On Why We’re Third World

It’s commonplace for us to believe that we Bahamians do not inhabit a third world country. We might be forgiven for believing so; to be fair, when we judge ourselves by economic indicators alone, as if money is all that matters, we don’t qualify.

But we would be wrong.

Being first, second or third world isn’t simply a matter of economic wealth or poverty; it has to do with the way the world distributes its power. It’s deeply rooted in history, and the insidious thing about it is that today’s world is so designed as to disguise some of the weakest of us as the strongest. It makes no difference, though; rich or poor, we’re still part of the third world.

Think of it this way. The terms “first”, “second” and “third” worlds originate in Europe, which naturally thinks of itself as the origin of everything civilized. (The fact that we still believe this as true should clue us in to our third-worldness.) In colonial times, the world was divided in two, Old and New, and everything on our side of the Atlantic was considered “new”. There were gradations of oldness. There were the countries that were old but “uncivilized”, like every country in Africa that doesn’t have the luxury of touching the Mediterranean; because of its “backwardness” Europe was obliged to take Africa over, teach it How To Behave. There were countries that were ancient but “traditional”, who had got lost in their own civilizations and had not learned how to become “modern”, like China and India; these too, begged for Europe to go in and teach them How To Progress. And then there were the apparently empty lands of the Americas, whose people were so insignificant to the Europeans that they could be enslaved or murdered to make room for Europe’s economic needs.

After the Second World War, when it became evident that empires of the sort Europe had been managing for four hundred years were dying, the terminology changed. As the people who lived in backward and traditional lands asserted their desire to progress by setting up nations — first India, then Israel, then Ghana and the rest of black Africa, then these islands of the Caribbean — words like “old” and “new” no longer made sense. The “Third World” came into being to describe how much further away from true civilization people who lived in coloured countries, who had either severed their links with their original civilizations (as India was forced to do under 150 years of British rule) or who had had their original civilizations atomized by colonization (as was the case in the Americas). It also helped to distinguish the so-called dark races from the light ones, and ensured that no country run by people whose faces grew brown, not red, in the sun could ever gain influence in the world at large.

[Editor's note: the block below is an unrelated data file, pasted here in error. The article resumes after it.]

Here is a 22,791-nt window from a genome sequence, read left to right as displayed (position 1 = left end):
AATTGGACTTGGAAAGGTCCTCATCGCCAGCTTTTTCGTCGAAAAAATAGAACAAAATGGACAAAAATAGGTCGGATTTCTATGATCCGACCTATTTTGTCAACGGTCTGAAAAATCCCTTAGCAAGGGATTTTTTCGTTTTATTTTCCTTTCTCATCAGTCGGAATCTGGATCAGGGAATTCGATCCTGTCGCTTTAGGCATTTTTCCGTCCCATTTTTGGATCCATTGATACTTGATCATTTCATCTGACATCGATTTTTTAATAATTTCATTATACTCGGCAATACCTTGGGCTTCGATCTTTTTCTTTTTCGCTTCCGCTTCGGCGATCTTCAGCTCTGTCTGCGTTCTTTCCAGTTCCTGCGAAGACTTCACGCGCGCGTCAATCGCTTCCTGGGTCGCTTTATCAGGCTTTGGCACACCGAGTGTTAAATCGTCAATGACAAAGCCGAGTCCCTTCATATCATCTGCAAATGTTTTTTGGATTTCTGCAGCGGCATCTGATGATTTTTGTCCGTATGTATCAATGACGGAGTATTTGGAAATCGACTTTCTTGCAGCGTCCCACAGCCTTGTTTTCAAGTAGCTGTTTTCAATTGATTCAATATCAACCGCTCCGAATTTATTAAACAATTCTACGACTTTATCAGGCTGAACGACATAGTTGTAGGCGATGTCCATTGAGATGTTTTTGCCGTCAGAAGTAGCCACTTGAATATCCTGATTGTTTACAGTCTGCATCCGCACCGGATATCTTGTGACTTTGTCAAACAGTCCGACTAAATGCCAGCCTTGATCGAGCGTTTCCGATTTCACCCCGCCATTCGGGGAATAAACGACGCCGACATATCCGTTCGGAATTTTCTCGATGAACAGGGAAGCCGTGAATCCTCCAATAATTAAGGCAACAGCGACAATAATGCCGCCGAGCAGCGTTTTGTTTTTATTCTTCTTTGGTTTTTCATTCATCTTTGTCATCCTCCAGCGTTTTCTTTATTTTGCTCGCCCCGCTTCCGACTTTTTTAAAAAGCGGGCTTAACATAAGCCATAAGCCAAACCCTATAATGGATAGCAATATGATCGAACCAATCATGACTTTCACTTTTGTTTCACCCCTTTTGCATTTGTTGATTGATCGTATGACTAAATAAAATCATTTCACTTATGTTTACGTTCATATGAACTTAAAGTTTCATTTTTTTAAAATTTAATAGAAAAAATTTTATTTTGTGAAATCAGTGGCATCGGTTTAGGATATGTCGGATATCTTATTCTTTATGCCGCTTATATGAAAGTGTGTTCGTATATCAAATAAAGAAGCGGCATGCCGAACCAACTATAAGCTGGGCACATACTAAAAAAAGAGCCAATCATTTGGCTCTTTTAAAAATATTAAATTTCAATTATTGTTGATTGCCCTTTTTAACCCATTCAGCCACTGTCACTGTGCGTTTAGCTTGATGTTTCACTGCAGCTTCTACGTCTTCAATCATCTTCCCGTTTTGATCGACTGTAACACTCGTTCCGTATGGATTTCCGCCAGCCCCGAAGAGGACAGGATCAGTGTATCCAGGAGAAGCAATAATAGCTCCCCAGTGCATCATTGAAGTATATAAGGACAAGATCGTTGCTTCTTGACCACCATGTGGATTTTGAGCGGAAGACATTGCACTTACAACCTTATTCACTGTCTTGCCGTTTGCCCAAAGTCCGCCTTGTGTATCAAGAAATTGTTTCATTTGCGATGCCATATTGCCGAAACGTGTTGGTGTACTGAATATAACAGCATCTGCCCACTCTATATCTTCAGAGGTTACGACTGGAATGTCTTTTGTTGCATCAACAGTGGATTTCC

The world we currently inhabit is governed by economic, not political, power these days. Perhaps a more accurate statement would be that economic power is political power; the United States’ dominance of the world is far more deeply rooted in the fact that American products form the foundation of every nation’s political, economic and social stability than the fact that the American army is the only one left standing with any real clout. The latter is nice to think about, but it isn’t so; American security is far weaker than it would like to imagine, despite the rigmaroles and hoops that will meet any traveller who passes through US airports these days. But American products, American culture — well, now, those are different things. Today’s world is built on American innovations, from the telephone to the Microsoft Word programme on which I write this article to the electricity that powers my computer.

This world no longer depends on military power and European governors and apparently democratic administrations; rather, it depends on who produces the stuff that makes the world turn and on who buys it. The producers are the first world people. The people who can copy the producers’ stuff, who can carve out for themselves a little space where they can be a little independent, inhabit the second world. We, who produce nothing but only consume, are the Third World.

And it doesn’t matter how much money we have. In fact, the more money, the better; the more we can consume, and the richer we can make the producers. Our wealth or poverty are illusions. As long as we buy stuff we do not, and cannot, make (can any computer software compete with Microsoft?), the world we inhabit comes Third.

Don’t feel too bad about it. This is how the Caribbean came into being. From the moment Columbus took his stroll on the Guanahani beach, our region has existed to do two things: to fuel the economies of the “first world” with raw materials, and to fill the pockets of their producers by consuming what they produce out of them. Now, as then, nothing much is processed here. Our riches — gold, silver, sugar, coffee — are mined for export, sent away, and then sent back to us in packages for which we pay the same cash money that we got for them in the first place. It’s a cycle that ensures that the profits always end up far away from us. We’ve exchanged our local slavery for a global one and have not yet discovered that consumption is the true opiate of the people.

There’s no question, after all, about our world status. We’re rich. We produce nothing. We aren’t awfully educated. And given the fact that we spend over $7 billion of our own money in South Florida, we are, most definitely, Third World.